Foreign Objects – Getting foreign objects stuck like the tip of a cotton bud can lead to similar results to an earwax. This may cause temporary deafness until the thing is removed.
Excessive Mucus – This can result from bouts of flu, the common cold, allergies, or hay fever. The excess mucus can block the Eustachian tube of the ears.
Infections – This may include otitis media, an infection involving the middle ear, and otitis externa with the outer part. The pus and fluid don’t allow the conduction of sound.
Common Causes of Hearing Loss
Some of the diseases that can cause deafness include chickenpox, meningitis, cytomegalovirus, and mumps. Another notable one is the Usher syndrome, where the magnitude can depend on the symptoms’ severity and onset.
The auditory neuropathy spectrum disorder appears after a child is in middle school or experienced later as an adult. This may run in many families but can also have chances of appearing to those who don’t have a medical history of this disease. In this kind of disorder, the signals are not transmitted properly, and the loss can be severe.
The Waardenburg syndrome describes the group of 6 genetic conditions in many patients who have deafness. Some people who have higher chances of getting this syndrome are those with different-colored eyes, blue eyes, white forelocks, or gray hairs early in adulthood.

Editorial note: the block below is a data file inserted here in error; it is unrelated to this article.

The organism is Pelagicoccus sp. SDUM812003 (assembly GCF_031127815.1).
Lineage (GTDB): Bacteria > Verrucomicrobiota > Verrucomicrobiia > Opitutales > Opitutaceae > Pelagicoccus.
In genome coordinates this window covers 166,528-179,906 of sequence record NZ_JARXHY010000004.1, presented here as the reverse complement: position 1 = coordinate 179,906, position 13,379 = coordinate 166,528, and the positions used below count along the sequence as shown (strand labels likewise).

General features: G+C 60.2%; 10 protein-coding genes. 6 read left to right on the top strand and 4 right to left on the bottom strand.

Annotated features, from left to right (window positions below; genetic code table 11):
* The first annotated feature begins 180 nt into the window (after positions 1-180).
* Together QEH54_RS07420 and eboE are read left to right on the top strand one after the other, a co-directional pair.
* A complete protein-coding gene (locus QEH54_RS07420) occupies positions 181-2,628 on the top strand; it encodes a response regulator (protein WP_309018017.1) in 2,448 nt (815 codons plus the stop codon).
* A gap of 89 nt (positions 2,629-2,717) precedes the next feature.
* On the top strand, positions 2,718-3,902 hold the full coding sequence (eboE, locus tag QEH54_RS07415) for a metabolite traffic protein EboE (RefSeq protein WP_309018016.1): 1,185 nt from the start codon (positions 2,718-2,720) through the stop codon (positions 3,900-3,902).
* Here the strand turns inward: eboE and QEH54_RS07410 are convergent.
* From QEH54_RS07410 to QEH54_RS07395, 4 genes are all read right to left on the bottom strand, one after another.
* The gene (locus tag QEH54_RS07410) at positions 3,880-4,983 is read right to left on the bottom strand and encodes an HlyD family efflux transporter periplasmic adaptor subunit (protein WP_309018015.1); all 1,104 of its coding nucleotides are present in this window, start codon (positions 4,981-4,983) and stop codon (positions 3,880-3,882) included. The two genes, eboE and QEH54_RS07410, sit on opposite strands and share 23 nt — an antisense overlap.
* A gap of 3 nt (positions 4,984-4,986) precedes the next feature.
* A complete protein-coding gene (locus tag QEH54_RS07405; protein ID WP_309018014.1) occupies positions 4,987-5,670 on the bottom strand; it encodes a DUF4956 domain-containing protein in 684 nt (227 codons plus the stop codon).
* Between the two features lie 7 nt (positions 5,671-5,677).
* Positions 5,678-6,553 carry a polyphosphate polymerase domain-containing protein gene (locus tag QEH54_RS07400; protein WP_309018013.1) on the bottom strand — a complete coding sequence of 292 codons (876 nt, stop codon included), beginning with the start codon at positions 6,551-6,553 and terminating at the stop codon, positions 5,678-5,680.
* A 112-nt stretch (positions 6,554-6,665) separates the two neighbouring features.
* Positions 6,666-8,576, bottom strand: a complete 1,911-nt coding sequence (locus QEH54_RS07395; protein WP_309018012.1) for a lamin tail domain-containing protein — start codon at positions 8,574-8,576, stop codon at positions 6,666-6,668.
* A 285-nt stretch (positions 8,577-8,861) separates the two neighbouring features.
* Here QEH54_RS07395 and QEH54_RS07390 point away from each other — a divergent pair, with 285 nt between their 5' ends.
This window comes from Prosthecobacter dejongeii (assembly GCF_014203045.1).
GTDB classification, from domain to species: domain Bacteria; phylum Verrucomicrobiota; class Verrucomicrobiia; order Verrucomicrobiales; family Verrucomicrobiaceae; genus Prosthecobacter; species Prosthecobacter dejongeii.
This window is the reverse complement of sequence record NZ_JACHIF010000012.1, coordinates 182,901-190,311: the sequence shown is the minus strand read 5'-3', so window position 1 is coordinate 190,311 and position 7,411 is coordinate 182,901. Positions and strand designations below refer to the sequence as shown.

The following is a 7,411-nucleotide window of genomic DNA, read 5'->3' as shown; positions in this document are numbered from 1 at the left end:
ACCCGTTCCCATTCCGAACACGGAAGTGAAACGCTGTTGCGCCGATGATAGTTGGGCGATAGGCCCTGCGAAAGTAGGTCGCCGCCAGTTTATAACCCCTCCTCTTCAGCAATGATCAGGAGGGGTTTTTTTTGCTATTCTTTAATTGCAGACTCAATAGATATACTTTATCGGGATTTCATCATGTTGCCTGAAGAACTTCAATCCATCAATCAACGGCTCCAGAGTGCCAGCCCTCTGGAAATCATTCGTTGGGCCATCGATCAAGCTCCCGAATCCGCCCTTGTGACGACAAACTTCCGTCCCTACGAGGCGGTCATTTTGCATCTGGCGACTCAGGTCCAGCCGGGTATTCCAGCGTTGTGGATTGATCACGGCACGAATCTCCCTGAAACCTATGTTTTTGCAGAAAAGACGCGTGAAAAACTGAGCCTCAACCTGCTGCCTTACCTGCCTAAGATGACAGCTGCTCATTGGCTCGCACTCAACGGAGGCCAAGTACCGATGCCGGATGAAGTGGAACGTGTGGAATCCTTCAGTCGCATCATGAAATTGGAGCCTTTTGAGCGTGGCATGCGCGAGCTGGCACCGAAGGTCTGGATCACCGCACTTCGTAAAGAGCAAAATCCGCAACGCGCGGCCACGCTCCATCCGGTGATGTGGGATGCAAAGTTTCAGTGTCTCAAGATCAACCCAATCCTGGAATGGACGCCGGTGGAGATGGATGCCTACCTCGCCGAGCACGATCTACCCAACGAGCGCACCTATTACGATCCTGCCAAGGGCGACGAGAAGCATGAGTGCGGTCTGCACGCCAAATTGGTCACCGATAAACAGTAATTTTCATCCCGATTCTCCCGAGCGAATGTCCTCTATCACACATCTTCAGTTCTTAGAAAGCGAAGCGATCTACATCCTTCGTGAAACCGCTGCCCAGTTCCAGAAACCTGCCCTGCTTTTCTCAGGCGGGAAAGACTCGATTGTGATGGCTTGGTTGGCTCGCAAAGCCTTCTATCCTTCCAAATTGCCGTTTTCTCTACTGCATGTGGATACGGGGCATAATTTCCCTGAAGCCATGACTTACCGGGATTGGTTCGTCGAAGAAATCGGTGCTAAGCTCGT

Know that the symptoms can be unpredictable. In many children, the Carpenter syndrome may have abnormally shaped ears and underdeveloped jaws, but some may have hearing loss as a result. You can click here for more information about how you can get intervention. The earlier the treatment, the better the results.
Prenatal Exposure to a Specific Disease
Babies who are born deaf may have been exposed to many diseases, including a mother experiencing mumps, influenza, German measles or rubella, and others. Other environmental factors are thought to cause congenital deafness, like exposures to medicines such as quinine and methyl mercury.
Loud noises like rock concerts, explosions, firecrackers, and gunshots can affect one’s hearing. They are particularly prevalent for people who are often exposed to very loud environments every day at their workplaces. If you’re conversing with someone and need them to shout for you to hear what they are saying, then it might be a red flag that you need to do a screening test or ensure that everything is still fine.
Wearing earmuffs or plugs can also help protect your ears from damage. Avoid places where there is construction going on and avoid damaging the cochlea as much as possible.
Sometimes, genetic mutations can happen. From the moment of conception, the mother’s egg and the father’s sperm may join, but genetic disorders may not result in a healthy baby. Some may experience Treacher Collins syndrome, osteogenesis imperfecta, or Trisomy 13, known as the Patau syndrome, that can cause deafness upon birth.